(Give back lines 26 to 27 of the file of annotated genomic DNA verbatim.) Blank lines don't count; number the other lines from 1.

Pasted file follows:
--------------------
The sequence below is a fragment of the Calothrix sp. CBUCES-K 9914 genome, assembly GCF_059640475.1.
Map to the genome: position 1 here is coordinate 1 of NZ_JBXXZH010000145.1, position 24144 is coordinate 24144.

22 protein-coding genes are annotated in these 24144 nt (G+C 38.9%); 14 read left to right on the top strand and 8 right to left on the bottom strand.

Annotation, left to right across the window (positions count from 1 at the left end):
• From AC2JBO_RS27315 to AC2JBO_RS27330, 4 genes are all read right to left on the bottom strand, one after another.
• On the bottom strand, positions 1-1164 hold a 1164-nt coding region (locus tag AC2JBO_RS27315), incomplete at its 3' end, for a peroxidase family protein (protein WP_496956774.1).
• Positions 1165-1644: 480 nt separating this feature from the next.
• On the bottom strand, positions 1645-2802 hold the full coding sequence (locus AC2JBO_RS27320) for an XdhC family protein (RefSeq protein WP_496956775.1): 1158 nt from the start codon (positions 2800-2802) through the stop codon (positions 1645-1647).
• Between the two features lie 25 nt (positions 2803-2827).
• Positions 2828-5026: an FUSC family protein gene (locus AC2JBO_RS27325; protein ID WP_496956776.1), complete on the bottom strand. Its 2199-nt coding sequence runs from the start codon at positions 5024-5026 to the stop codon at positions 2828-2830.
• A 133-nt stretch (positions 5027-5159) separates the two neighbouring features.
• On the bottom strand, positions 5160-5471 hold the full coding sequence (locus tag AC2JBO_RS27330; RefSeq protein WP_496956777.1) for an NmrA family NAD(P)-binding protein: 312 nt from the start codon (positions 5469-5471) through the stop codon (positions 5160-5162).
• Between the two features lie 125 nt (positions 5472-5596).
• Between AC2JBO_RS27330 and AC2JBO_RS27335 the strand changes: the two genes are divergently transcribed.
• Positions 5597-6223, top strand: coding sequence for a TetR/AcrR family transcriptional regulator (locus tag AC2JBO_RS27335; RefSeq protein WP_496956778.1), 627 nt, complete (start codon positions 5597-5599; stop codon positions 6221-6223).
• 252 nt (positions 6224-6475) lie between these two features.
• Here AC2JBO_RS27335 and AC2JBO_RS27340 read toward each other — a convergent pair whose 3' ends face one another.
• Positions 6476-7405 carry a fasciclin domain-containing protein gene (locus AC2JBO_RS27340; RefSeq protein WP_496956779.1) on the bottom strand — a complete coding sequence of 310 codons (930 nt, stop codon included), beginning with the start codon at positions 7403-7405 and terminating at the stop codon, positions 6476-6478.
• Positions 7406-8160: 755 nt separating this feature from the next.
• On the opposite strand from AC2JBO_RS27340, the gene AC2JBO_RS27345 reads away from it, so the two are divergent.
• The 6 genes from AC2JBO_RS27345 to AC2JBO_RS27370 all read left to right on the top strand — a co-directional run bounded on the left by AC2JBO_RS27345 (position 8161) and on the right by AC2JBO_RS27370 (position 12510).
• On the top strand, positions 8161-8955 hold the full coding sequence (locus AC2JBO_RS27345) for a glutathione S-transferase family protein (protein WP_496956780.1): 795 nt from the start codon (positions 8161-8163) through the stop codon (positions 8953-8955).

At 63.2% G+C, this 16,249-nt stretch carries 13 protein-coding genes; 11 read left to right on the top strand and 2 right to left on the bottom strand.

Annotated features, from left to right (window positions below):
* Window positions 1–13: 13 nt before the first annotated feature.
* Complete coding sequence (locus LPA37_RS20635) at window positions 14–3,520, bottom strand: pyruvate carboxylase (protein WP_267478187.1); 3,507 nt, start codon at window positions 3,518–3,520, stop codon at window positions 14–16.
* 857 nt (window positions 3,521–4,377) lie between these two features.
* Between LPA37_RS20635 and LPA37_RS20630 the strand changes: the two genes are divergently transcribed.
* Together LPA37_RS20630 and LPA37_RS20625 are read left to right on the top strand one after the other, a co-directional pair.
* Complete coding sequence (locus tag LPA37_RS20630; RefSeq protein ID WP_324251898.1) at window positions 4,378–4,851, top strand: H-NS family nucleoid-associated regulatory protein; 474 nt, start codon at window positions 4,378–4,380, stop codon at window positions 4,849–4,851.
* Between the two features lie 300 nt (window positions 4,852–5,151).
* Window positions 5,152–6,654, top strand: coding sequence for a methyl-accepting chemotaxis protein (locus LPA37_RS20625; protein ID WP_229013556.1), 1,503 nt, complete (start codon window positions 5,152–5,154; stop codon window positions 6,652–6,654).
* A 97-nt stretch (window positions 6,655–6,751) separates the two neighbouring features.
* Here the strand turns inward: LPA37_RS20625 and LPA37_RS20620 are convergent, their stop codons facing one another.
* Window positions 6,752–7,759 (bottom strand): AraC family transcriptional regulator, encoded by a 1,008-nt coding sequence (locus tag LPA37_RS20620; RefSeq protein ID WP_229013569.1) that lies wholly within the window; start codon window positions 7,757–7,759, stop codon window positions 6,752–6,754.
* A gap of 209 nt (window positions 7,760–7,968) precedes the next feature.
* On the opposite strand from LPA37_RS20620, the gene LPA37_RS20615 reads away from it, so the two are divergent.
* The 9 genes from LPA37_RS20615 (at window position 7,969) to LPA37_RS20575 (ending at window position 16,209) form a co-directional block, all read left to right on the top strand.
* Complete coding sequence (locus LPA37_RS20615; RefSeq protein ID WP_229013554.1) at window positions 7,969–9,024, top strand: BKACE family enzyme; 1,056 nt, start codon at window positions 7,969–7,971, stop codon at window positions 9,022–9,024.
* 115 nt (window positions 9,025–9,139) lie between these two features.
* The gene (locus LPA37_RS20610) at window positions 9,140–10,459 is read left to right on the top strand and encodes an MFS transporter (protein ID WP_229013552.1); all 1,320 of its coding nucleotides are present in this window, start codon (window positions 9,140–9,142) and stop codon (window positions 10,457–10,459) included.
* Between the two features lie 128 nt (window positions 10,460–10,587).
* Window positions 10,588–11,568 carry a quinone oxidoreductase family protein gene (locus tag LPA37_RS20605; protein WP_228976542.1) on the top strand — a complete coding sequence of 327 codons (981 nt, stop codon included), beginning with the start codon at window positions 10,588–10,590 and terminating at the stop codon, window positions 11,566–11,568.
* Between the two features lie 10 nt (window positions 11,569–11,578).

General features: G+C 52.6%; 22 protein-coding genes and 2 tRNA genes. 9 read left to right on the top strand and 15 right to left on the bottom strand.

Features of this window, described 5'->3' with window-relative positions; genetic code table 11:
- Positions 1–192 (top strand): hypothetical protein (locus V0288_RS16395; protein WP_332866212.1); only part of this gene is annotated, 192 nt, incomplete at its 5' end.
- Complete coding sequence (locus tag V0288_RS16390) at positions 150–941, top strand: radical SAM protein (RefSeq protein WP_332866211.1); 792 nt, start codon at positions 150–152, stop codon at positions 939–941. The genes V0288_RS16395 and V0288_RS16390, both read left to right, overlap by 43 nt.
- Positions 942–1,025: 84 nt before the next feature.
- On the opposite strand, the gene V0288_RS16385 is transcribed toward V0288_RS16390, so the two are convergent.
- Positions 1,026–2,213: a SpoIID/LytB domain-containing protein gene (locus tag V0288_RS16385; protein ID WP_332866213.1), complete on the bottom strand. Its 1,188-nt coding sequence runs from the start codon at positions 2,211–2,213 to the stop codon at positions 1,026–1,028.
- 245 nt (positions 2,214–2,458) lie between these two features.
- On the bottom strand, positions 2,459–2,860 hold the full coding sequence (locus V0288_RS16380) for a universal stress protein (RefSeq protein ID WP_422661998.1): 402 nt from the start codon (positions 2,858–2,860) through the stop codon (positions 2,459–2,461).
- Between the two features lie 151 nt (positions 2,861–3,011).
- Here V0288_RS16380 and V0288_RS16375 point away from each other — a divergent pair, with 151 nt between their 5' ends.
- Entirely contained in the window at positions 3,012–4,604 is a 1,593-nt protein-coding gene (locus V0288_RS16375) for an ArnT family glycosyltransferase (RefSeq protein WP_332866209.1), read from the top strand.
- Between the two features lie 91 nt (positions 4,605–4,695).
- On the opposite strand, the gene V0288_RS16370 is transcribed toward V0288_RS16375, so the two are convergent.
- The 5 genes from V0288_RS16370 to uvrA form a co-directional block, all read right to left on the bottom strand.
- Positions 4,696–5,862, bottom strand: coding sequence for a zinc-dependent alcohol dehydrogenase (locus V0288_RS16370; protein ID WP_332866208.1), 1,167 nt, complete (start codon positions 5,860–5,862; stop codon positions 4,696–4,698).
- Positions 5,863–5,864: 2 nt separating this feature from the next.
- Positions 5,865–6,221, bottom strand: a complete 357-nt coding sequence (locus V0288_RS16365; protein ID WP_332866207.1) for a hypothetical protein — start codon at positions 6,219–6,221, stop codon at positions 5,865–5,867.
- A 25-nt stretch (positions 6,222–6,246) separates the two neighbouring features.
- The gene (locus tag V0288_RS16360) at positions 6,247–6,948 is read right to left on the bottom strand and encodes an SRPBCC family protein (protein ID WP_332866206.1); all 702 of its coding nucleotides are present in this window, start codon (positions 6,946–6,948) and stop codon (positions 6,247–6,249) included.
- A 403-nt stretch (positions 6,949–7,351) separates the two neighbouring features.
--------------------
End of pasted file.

* Complete coding sequence (locus LPA37_RS20635) at window positions 14–3,520, bottom strand: pyruvate carboxylase (protein WP_267478187.1); 3,507 nt, start codon at window positions 3,518–3,520, stop codon at window positions 14–16.
* 857 nt (window positions 3,521–4,377) lie between these two features.